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Several trails proposed in city plan

 


Parts of Electric City’s proposed trail system received the most “push back” of any of the features of the city’s Pathway and Revitalization plan.

In workshops and before the council, local residents expressed their opposition to a planned Ice Age Floods Trail, particularly one that goes through a residential area on Lakeview.

Other segments of the trail system won unanimous approval by an Electric City resident advisory group that voted in unison on most of the trail ideas, but only 50 percent on a shoreline park off Sunny Drive.

Two of the trails, the Osborne Bay loop nature trail and the Sunbanks loop nature trail, were late features added to the plan after public workshops last spring.

The plan was put together by a team made up of Professor Kathleen Ryan and students from Washington State University’s Rural Communities Design Initiative, School of Design and Construction.

The Osborne Bay nature trail would essentially get people outdoors walking largely on game trails to advance healthy exercise and provide views of the canyon walls.

The plan includes a widening of the causeway to provide access for walkers, bikers and golf carts to the south end of the city.

The companion nature trail, in the Sunbanks Lake Resort area, would utilize game trails and provide linkage to other trails within the city, including the Peninsula Park, where the plan would provide access to and a place to recreate at a site owned by the Bureau of Reclamation that overlooks Banks Lake.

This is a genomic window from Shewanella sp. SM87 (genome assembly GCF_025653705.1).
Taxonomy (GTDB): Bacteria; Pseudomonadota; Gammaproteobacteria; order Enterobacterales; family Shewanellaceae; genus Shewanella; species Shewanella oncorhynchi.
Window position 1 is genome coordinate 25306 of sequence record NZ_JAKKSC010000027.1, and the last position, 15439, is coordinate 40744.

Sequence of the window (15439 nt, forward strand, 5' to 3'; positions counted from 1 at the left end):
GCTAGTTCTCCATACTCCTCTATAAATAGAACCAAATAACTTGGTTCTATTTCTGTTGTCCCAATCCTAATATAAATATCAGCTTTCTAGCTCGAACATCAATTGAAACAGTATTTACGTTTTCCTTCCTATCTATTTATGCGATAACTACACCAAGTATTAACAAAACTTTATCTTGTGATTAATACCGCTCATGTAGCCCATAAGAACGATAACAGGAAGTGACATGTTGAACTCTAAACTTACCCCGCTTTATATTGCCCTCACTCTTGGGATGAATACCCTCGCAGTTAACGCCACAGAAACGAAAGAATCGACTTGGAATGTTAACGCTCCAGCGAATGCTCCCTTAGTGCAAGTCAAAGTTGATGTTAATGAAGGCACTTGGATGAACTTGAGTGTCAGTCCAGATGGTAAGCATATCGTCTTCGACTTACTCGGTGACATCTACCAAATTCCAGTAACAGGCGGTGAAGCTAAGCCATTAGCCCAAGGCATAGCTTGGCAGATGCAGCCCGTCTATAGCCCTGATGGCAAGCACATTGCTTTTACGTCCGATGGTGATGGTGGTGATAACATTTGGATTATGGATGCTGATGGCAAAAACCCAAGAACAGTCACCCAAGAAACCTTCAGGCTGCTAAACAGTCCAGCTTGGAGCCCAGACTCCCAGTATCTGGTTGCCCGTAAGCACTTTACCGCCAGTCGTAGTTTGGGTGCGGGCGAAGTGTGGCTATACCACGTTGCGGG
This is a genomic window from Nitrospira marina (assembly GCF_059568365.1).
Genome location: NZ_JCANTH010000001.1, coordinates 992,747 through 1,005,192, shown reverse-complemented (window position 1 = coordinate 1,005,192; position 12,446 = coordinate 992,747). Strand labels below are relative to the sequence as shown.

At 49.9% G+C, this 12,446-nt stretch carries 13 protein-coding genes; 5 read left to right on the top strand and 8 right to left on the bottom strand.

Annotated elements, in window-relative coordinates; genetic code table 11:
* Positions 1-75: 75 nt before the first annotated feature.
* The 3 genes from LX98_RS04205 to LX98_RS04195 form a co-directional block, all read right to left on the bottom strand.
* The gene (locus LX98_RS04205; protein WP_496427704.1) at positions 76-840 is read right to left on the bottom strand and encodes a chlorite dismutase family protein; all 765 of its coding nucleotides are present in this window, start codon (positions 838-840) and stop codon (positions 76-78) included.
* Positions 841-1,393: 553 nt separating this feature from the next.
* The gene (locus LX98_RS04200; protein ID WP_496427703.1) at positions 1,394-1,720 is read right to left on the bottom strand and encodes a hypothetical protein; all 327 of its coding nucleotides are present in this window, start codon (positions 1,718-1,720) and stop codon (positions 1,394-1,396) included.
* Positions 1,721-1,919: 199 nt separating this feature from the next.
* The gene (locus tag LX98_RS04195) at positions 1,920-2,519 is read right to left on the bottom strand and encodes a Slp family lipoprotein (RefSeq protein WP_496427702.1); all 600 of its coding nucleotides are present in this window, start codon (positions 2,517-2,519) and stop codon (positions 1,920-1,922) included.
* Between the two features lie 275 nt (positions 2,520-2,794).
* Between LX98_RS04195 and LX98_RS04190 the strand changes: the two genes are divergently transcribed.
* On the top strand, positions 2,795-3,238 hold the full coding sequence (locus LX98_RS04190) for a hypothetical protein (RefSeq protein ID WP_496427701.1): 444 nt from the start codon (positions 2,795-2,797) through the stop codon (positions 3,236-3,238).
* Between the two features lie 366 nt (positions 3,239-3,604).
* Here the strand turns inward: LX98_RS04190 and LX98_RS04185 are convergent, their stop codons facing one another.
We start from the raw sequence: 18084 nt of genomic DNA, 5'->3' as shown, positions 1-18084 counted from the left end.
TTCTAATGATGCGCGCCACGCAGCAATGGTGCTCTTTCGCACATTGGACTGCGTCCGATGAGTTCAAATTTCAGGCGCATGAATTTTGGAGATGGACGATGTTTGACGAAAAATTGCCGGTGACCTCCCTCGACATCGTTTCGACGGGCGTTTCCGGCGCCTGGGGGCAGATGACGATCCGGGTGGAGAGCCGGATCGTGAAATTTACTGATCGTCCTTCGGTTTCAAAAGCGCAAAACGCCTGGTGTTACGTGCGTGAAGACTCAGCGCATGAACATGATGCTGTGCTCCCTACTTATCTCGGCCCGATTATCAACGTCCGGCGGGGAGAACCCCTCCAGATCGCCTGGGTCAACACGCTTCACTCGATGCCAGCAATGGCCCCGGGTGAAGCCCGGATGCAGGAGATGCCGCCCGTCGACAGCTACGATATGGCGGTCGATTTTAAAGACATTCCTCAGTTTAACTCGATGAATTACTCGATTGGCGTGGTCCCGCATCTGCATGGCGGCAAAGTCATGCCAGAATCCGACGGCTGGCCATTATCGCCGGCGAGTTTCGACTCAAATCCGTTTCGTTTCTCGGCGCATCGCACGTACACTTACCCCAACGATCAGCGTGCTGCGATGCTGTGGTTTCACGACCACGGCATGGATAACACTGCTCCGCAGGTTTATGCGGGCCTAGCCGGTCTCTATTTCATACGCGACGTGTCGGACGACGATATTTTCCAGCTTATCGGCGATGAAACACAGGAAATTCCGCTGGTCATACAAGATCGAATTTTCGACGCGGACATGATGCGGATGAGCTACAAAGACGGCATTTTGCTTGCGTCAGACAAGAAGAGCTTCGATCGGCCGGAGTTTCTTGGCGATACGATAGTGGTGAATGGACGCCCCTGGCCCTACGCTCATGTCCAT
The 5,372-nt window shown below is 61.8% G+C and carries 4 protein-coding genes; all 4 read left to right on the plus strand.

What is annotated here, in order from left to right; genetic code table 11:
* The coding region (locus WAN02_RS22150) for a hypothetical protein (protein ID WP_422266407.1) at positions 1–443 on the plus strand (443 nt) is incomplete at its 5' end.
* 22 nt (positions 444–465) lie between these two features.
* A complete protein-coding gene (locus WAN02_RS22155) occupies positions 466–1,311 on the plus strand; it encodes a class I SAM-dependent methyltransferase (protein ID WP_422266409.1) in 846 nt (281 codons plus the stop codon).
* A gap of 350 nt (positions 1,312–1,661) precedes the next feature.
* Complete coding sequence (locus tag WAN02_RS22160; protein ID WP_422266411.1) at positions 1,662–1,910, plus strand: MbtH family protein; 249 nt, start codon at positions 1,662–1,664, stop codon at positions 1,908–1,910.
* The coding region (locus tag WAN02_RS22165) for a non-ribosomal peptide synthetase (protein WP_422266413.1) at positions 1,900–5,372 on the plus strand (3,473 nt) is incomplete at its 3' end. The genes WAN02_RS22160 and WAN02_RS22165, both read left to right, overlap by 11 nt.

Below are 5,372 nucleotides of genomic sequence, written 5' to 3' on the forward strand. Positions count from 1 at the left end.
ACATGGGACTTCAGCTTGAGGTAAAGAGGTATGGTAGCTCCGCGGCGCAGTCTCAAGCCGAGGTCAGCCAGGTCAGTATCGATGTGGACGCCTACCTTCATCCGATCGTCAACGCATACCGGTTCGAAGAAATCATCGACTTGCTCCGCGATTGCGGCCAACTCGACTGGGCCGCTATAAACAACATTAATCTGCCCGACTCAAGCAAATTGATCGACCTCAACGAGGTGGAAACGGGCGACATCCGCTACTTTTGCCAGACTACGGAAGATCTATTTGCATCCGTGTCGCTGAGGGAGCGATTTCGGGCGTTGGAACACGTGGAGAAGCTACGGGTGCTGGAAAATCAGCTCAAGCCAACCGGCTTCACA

A trail from this site would connect with a future Waterfront Park, where some proponents think a water slide park could be located. The trail would snake its way through the city to Highway 155.

From there, the trail would connect Coulee Playland with North Dam Park.

The trail from Coulee Playland to North Dam Park has the number-one priority for trails, since it would ease a safety problem by providing a walkway off the main highway at a place where the highway is at its narrowest point.

The planned trail segment that has created the most stir is the one that goes down Lakeview between two residences. Both owners have expressed their opposition because they fear their privacy and security will be threatened.

Electric City set aside $40,000 to pay for the cost of the WSU plan, and to pay for engineering costs for that phase of the trail.

The city had also voted to set aside $400,000, also from its hotel/motel fund, for possible matching money for any grant requirement.

The city has emphasized that the Pathway and Revitalization plan is just that, a plan.

“It’s a 25-year plan and what parts will be done largely depends on our success in getting grants,” Deputy Clerk Russell Powers noted.

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